We reported at the time that the polls overall indicated a very narrow race in the weeks running up to referendum day.
Similarly, at the US election, the national polls weren’t that far off in terms of the share of the vote won by Donald Trump and Hilary Clinton – Clinton actually won the popular vote by over 2%.
It was state polls that were unreliable and led to a misleading impression as to who would emerge from the Electoral College system as president.
In both cases, if all we’d taken from the polls was that the votes would be close, we would have been on the right lines.
The polling companies have also made adjustments to try to prevent the problems of 2015 from happening again and to resolve issues that arose at the referendum.
These methodological changes vary from pollster to pollster but there are some general trends.
Several of them now ask the people who take part about their educational background. The aim, as with questions about class, age, gender and region is to get a sample of people who are representative of the population as a whole.
Others have developed more sophisticated ways to estimate how likely it is that somebody who takes part in a poll will actually vote. Just asking people whether they will vote is not a good guide.
Of course, we can’t be sure whether these adjustments will make the polls more accurate. So some people will no doubt decide to ignore them all together.
But there’s still clearly an appetite for them.
No fewer than 30 have been conducted since the Prime Minister made her surprise announcement on 18 April.
That’s more than one a day.
What’s happened since the election was announced?
It’s now three weeks since the election was announced and the official campaign is well under way.
After Theresa May’s surprise statement, the Conservatives saw their poll rating jump with several polls suggesting a comfortable 20 point lead.
Since then, nothing very dramatic has happened. There has been a modest uptick for Labour, who are generally up to the high 20s or around 30 – up from the mid 20s just after the announcement.
But that still leaves a very large gap between the main two parties.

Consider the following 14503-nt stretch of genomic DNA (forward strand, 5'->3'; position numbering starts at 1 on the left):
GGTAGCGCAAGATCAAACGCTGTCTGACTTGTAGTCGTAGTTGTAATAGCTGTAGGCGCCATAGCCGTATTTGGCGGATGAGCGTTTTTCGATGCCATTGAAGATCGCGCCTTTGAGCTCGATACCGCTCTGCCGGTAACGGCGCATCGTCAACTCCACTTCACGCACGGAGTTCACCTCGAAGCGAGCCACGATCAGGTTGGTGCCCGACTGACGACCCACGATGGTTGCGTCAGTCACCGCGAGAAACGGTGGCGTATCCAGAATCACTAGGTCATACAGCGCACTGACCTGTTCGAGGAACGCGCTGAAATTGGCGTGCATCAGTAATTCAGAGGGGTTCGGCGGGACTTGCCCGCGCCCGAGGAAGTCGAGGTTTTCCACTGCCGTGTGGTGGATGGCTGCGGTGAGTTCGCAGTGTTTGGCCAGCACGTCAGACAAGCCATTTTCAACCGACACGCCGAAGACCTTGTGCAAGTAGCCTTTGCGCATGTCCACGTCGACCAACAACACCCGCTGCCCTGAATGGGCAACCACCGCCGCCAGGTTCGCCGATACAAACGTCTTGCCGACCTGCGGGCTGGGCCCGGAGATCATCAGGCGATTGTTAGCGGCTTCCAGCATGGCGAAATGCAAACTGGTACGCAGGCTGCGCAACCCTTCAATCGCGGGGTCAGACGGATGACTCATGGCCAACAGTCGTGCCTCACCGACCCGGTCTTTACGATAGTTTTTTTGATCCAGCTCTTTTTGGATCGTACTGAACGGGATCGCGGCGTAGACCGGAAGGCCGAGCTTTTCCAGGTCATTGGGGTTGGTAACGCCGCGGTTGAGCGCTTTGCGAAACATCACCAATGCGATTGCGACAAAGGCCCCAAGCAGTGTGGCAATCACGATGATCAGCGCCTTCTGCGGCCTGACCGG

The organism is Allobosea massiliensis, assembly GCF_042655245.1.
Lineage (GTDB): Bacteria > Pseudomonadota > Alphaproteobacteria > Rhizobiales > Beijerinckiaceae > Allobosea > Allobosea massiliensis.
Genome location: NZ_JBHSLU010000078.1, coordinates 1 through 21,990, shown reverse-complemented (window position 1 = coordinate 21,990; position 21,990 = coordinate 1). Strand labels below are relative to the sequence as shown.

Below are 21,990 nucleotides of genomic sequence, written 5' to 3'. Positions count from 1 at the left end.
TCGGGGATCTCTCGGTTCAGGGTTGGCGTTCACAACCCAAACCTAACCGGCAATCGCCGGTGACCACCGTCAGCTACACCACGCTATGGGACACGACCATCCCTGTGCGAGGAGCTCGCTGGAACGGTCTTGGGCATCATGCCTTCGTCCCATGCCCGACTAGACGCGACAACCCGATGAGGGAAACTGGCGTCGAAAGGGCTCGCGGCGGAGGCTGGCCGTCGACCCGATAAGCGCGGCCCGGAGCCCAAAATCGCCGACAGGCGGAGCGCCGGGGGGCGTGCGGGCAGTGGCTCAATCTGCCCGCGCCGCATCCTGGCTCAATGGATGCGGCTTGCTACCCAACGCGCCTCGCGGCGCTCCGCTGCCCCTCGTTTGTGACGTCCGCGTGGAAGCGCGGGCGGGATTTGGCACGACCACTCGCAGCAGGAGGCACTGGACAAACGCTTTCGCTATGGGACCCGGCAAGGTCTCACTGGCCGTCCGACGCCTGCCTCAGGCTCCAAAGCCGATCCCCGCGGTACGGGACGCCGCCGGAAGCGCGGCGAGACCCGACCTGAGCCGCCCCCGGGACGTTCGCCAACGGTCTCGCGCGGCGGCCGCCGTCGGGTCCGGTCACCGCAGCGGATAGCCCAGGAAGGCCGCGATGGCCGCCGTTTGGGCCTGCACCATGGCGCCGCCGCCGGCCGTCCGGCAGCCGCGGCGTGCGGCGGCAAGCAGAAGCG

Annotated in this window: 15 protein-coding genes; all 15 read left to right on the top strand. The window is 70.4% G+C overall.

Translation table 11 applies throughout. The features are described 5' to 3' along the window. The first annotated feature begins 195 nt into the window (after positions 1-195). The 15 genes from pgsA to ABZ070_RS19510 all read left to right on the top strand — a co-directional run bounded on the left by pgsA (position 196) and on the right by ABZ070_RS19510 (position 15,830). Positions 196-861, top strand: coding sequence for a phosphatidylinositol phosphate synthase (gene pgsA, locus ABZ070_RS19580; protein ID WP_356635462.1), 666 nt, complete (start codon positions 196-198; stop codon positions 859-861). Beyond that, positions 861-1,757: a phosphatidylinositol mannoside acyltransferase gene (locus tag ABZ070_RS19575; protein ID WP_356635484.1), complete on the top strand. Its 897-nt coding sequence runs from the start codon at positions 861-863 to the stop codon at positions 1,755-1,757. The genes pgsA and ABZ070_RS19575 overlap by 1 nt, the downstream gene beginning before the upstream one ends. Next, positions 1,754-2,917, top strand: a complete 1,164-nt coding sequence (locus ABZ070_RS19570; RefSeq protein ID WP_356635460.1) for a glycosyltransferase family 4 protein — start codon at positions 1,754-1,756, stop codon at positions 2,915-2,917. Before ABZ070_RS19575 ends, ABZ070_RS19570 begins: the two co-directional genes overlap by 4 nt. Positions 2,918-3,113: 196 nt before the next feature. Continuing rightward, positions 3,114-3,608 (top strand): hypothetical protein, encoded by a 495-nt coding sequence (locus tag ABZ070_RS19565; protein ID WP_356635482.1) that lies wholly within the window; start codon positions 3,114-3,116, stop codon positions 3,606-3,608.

UKIP seem to have slipped a little further down and perhaps the Lib Dems have also fallen back a bit, although these trends are not clear.
How are polls actually carried out?
Most opinion polls, and all of the ones covered in the BBC poll tracker, are either conducted by telephone or online.
For phone polls the polling company rings up landline and mobile numbers.
In principle, anyone with a phone could be asked to participate.
For internet polls, the company maintains a panel of people who are prepared to take part. For each poll they will contact the required number of panel members.
In both cases the company will aim to survey a sample of people who are representative of the country as a whole – in terms of age, gender, social class, etc.
They will generally then apply weighting adjustments if one or other group is over-represented or under-represented in their sample.
It’s also common to seek a representative sample or apply a weighting based on past-voting behaviour.
Polls included: All polls conducted by companies which are members of the British Polling Council. This includes: BMG, ComRes, GfK, ICM, Ipsos-Mori, Opinium, ORB, Populus, Panelbase, Survation, Kantar Public (TNS-BMRB) and YouGov.
Sample area: Polls record voting intention for Great Britain (England, Scotland and Wales)
Dates: Polls are ordered by latest date of fieldwork.
Margin of error: Polling companies generally claim that 95% of the time, a poll of 1,000 people will be accurate within a margin of error of +/-3%. This means that a figure in the poll could be up to three percentage points higher or lower than that shown.